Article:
WRAPUP 4-U.N. chief delays travel to try to bring Russia back into Black Sea grain deal
(Adds Ukraine says 218 vessels blocked, wheat prices seen soaring)
Russia says move a response to Ukraine attack on ships
July agreement allowed grain exports from Ukraine
Biden says 'outrageous' move will increase starvation
Moscow criticises U.S. reaction
By Pavel Polityuk and Michelle Nichols
KYIV/NEW YORK, Oct 30 (Reuters) - The head of the United Nations said he was "deeply concerned" by Russia's decision to suspend its participation in a U.N.-brokered grain deal and delayed a foreign visit to try to revive the agreement, which aims to ease a global food crisis.
Moscow halted its role in the Black Sea deal on Saturday, effectively cutting shipments from Ukraine, one of the world's top grain exporters. It said it was responding to what it called a major Ukrainian drone attack earlier in the day on its fleet near the port of Sevastopol in Russian-annexed Crimea.
U.N. Secretary General Antonio Guterres was engaging in "intense contacts aiming at the end of the Russian suspension of its participation", U.N. spokesperson Stephane Dujarric said. Guterres had delayed his departure for the Arab League Summit in Algiers for a day to focus on the issue, his statement added.
NATO said Ukraine's grain exports had helped reduce food prices the world over. "We call on Russia to reconsider its decision and renew the deal urgently, enabling food to reach those who need it most," spokesperson Oana Lungescu said.
Ukraine's infrastructure ministry said 218 vessels were "effectively blocked" by the decision. Wheat prices on international commodities markets were expected to leap on Monday as a result, analysts said.
The European Union also urged Moscow to reverse course.
"Russia's decision to suspend participation in the Black Sea deal puts at risk the main export route of much needed grain and fertilisers to address the global food crisis caused by its war against Ukraine," EU foreign policy chief Josep Borrell said on Twitter.
Turkey negotiated the July 22 grain deal along with the United Nations. Its Defence Ministry said Minister Hulusi Akar was in talks with Russian and Ukrainian counterparts to resume the agreement and had asked parties to avoid any "provocation".
On Saturday, U.S. President Joe Biden called Russia's move "purely outrageous", saying it would increase starvation, while Secretary of State Antony Blinken accused Moscow of weaponising food. On Sunday, Russia's ambassador to Washington, snapped back, saying the U.S. response was "outrageous" and made false assertions about Moscow's move.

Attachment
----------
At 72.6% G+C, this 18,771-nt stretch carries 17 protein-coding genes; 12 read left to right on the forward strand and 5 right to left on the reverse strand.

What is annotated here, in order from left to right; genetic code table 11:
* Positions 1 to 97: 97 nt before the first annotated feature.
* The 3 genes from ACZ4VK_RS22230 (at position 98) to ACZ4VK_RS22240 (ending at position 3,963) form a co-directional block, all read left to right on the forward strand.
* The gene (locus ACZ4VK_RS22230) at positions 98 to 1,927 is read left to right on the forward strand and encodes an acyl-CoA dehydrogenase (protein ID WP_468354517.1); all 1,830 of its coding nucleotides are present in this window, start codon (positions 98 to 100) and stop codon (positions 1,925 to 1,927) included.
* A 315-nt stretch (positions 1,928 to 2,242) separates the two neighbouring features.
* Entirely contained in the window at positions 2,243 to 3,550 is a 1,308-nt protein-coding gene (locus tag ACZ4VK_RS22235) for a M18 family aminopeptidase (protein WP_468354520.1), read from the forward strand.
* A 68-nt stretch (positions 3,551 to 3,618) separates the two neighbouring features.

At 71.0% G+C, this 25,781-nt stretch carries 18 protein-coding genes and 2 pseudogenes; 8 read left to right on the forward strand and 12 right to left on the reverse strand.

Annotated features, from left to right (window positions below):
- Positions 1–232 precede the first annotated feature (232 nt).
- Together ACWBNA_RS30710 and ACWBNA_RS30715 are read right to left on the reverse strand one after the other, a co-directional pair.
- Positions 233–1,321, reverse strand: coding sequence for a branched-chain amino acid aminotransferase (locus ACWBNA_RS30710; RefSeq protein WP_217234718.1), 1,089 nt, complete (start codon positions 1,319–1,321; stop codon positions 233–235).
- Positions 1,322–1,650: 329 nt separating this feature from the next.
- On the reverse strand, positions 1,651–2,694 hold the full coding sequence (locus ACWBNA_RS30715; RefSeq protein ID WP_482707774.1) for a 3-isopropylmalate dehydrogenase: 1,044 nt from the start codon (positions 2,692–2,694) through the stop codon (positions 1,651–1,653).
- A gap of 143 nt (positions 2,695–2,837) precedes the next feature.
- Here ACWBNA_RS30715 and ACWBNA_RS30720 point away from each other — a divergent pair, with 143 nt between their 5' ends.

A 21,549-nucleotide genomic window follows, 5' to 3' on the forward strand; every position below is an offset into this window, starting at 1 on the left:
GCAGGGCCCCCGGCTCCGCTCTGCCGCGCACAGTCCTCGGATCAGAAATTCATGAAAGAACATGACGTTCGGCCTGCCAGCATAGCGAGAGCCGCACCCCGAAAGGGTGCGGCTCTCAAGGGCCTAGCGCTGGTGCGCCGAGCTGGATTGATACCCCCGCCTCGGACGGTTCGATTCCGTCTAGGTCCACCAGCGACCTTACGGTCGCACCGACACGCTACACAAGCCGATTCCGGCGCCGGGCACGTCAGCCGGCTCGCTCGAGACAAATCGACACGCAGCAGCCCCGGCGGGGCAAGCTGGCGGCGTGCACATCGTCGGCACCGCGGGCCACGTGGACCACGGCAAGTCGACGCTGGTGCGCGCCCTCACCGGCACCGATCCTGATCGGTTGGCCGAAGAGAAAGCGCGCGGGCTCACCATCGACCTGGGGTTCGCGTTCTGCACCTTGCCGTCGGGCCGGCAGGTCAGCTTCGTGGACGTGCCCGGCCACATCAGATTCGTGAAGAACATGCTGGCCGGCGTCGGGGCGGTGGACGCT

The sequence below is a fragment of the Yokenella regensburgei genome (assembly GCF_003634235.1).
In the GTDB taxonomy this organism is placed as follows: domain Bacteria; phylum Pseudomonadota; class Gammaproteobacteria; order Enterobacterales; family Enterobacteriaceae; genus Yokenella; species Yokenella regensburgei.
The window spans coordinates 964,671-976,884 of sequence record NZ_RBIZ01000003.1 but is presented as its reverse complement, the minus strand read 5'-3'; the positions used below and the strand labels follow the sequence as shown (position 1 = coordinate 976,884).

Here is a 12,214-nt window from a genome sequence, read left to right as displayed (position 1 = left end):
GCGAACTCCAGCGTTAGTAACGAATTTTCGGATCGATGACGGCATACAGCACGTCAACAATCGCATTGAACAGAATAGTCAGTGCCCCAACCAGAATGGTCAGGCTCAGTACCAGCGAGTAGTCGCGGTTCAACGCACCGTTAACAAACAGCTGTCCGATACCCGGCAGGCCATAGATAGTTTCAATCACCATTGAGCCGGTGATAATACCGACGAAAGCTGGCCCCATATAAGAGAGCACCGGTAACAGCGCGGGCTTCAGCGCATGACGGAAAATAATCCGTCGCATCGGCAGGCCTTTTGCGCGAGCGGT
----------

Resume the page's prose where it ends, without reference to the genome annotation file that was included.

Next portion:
Russia's defence ministry said Ukraine attacked the Black Sea Fleet near Sevastopol with 16 drones early on Saturday, and that British navy "specialists" had helped coordinate what it called a terrorist attack. Britain denied the claim.
Ukraine has neither denied nor confirmed it was behind the attack while Ukrainian military suggested that Russians themselves may have been responsible for the explosions.
Russia said it had repelled the attack but that the ships targeted were involved in ensuring the grain corridor out of Ukraine's Black Sea ports.
Ukrainian Foreign Minister Dmytro Kuleba said Moscow used the explosions 220 km (137 miles) away from the grain corridor as a "false pretext" for a long-intended move.
"Russia took the decision to resume its hunger games long ago and now tries to justify it," Kuleba said on Twitter, without offering any evidence.
President Volodymyr Zelenskiy's chief of staff accused Russia on Saturday of inventing attacks on its own facilities.
Kyiv often accuses Russia of using the Black Sea Fleet to fire cruise missiles at Ukrainian civilian targets, a charge supported by some military analysts, who say that makes the fleet a legitimate military target.
Russia's departure from the grain deal marks a new development in an eight-month war that began with Russia's invasion in February. The conflict has recently been dominated by a Ukrainian counteroffensive and Russian drone and missile attacks that have destroyed more than 30% of Ukraine's generating capacity and hit populated areas.
Each side has accused the other of being prepared to detonate radioactive bombs.
Zelenskiy called for a strong response from the United Nations and Group of 20 (G20) major economies to what he called Russia's nonsensical move on the grain deal, saying in a video address on Saturday that the move threatened large-scale famine in Africa and Asia.
The grain deal had restarted shipments from Ukraine, allowing sales on world markets, targeting the pre-war level of 5 million metric tonnes exported from Ukraine each month.
More than 9 million tonnes of corn, wheat, sunflower products, barley, rapeseed and soy have been exported under the deal.
But ahead of its Nov. 19 expiry, Russia had repeatedly said that there were serious problems with it and Ukraine complained that Moscow had blocked almost 200 ships from picking up grain cargoes.
When the agreement was signed, the U.N. World Food Programme said some 47 million people were suffering "acute hunger" as the war halted Ukrainian shipments, causing global food shortages and sending prices soaring.
The deal ensured safe passage in and out of Odesa and two other Ukrainian ports in what an official called a "de facto ceasefire" for the ships and facilities covered.
Russia told Guterres on Saturday in a letter, seen by Reuters, that it was suspending the deal for an "indefinite term" because it could not "guarantee safety of civilian ships" travelling under the pact.
Moscow asked the U.N. Security Council to meet on Monday to discuss the Sevastopol attack, Deputy U.N. Ambassador Dmitry Polyanskiy wrote on Twitter.
(Reporting by David Ljunggren and Reuters bureaus Writing by William Mallard, Guy Faulconbridge, Tomasz Janowski, Philippa Fletcher Editing by Kenneth Maxwell, Nick Macfie and Frances Kerry)
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